This series has five easy 5 minute installments. This first installment: Was This a Disease?
The term “Dance Mania” may bring to mind rock concerts or else pentacostal religeous services and behaviors therein. As Dr. Hecker describes the Medieval outbreak below, people lost control and were unable to stop. Moreover, the word “dance” only loosely described the behaviors. So, what was going on?
This selection is from Epidemics of the Middle Ages by J. F. C. Hecker published in 1832. For works benefiting from the latest research see the “More information” section at the bottom of these pages.
Justus (J.F.C.) Hecker was a physician and medical historian who wrote about disease in history. He founded the study of the history of disease.
The black death, which originated in Central China about 1333, appeared on the Mediterranean littoral in 1347, ravaged the island of Cyprus, made the circuit of the Mediterranean countries, spread throughout Europe northward as far as Iceland, and in 1357 appeared in Russia, where it seems to have been checked by the barrier of the Caucasus.
Scarce had its effects subsided, and the graves of its 25,000,000 victims were hardly closed, when it was followed by an epidemic of the dance of St. John, or St. Vitus, which like a demoniacal plague appeared in Germany in 1347, and spread over the whole empire and throughout the neighboring countries. The dance was characterized by wild leaping, furious screaming, and foaming at the mouth, which gave to the individuals affected all the appearance of insanity.
The epidemic was not confined to particular localities, but was propagated by the sight of the sufferers, and for over two centuries excited the astonishment of contemporaries. The Netherlands and France were equally affected; in Italy the disease became known as tarantism, it being supposed to proceed from the bite of the tarantula, a venomous spider. Like the St. Vitus’ dance in Germany, tarantism spread by sympathy, increasing in severity as it took a wider range; the chief cure was music, which seemed to furnish magical means for exorcising the malady of the patients.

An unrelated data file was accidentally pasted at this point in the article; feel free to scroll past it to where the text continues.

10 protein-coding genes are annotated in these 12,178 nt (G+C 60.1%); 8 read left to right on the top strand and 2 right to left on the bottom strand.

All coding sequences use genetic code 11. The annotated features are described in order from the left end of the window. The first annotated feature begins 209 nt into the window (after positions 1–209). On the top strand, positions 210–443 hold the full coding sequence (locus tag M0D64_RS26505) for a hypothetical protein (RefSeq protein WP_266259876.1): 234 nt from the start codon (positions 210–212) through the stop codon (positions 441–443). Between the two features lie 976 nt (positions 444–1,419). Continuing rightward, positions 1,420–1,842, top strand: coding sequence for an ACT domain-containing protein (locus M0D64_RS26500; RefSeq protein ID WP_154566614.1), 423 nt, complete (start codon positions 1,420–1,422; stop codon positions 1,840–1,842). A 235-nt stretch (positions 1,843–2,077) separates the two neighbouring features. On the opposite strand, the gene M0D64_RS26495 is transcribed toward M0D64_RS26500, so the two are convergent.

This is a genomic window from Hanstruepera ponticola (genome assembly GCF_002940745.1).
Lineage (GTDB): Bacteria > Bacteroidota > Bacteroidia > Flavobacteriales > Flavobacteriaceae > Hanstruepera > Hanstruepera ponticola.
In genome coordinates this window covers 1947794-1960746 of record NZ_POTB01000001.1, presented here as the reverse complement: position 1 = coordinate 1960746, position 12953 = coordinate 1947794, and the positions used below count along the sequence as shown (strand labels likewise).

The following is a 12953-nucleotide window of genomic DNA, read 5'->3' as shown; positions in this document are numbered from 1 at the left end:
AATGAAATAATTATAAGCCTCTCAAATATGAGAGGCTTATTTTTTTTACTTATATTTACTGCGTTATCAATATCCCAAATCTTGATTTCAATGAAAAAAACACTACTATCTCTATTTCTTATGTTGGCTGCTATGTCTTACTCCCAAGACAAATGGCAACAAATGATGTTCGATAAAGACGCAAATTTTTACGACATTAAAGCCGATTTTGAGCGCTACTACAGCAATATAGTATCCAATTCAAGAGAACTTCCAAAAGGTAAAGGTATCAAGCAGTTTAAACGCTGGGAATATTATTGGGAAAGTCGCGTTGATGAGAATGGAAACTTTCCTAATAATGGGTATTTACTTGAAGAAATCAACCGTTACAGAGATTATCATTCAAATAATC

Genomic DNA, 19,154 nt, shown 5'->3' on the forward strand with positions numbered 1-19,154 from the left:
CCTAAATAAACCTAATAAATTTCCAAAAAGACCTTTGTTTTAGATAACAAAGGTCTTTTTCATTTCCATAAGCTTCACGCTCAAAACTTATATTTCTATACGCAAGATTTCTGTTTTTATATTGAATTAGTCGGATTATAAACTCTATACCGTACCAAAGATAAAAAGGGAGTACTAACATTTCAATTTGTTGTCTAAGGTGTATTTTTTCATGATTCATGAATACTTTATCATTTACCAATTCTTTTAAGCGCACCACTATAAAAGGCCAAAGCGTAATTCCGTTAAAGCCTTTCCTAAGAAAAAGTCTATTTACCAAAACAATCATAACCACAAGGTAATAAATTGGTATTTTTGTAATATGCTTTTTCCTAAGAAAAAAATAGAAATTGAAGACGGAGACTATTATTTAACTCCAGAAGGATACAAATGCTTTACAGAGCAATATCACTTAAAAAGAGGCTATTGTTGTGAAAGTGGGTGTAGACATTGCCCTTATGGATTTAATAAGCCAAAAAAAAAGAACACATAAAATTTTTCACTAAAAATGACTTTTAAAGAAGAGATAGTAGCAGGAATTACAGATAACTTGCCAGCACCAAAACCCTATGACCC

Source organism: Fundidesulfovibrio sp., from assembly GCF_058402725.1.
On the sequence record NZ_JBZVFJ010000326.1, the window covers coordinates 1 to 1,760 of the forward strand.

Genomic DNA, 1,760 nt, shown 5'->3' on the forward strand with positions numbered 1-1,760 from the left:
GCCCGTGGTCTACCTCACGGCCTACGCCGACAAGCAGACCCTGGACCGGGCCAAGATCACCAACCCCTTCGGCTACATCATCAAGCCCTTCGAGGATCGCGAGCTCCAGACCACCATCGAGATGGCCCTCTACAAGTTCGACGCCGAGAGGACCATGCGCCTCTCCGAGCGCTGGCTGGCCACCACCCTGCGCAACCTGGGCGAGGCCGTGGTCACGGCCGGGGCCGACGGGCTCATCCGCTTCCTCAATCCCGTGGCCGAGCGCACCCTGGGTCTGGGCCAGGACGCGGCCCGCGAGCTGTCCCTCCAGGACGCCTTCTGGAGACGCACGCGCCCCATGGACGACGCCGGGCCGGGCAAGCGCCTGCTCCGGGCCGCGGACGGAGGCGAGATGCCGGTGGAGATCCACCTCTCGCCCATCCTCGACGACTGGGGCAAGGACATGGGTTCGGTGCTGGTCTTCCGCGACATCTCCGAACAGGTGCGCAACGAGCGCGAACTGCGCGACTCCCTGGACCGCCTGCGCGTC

The epidemic subsided in Central Europe in the seventeenth century, but diseases approximating to the original dancing mania have occurred at various periods in many parts of Europe, Africa, and the United States. Nathaniel Pearce, an eye-witness, who resided nine years in Abyssinia early in the nineteenth century, gives a graphic account of a similar epidemic there, called tigretier, from the Tigré district, in which it was most prevalent. In France, from 1727 to 1790, an epidemic prevailed among the Convulsionnaires, who received relief from brethren in the faith known as Secourists, very much after the rough methods administered to the St. John’s dancers and to the tarantati. About the same period nervous epidemics of a similar character, largely propagated by sympathy, were very prevalent in the Shetland Islands and in various parts of Scotland, but were for the most part eradicated by cold-water immersion.
An epidemic of chorea sancti Viti, recorded by Felix Robertson of Tennessee (Philadelphia, 1805), found vent in an unparalleled blaze of enthusiastic religion, which spread with lightning-like rapidity in almost every part of Tennessee and Kentucky, and in various parts of Virginia, in 1800, being distinguished by uncontrollable and infectious muscular contractions, gesticulations, crying, laughing, shouting, and singing. To similar epidemics are attributed the uncontrollable acts which, till late in the nineteenth century, were a feature of North American camp meetings for divine service in the open air, and which exhibited the same form of mental disturbance as did the St. Vitus’ dance in medieval Europe.
[The above paragraph should be ascribed to the author’s ignorance of pentacostal religeous principles and practices. Also, since this was written before the age of rock and roll, the author is silent on that scene. The author confuses legitimate mental and physical illnesses with appropriate human behavior that he is not familiar with. That said, consider the legitimate points he makes. – JL]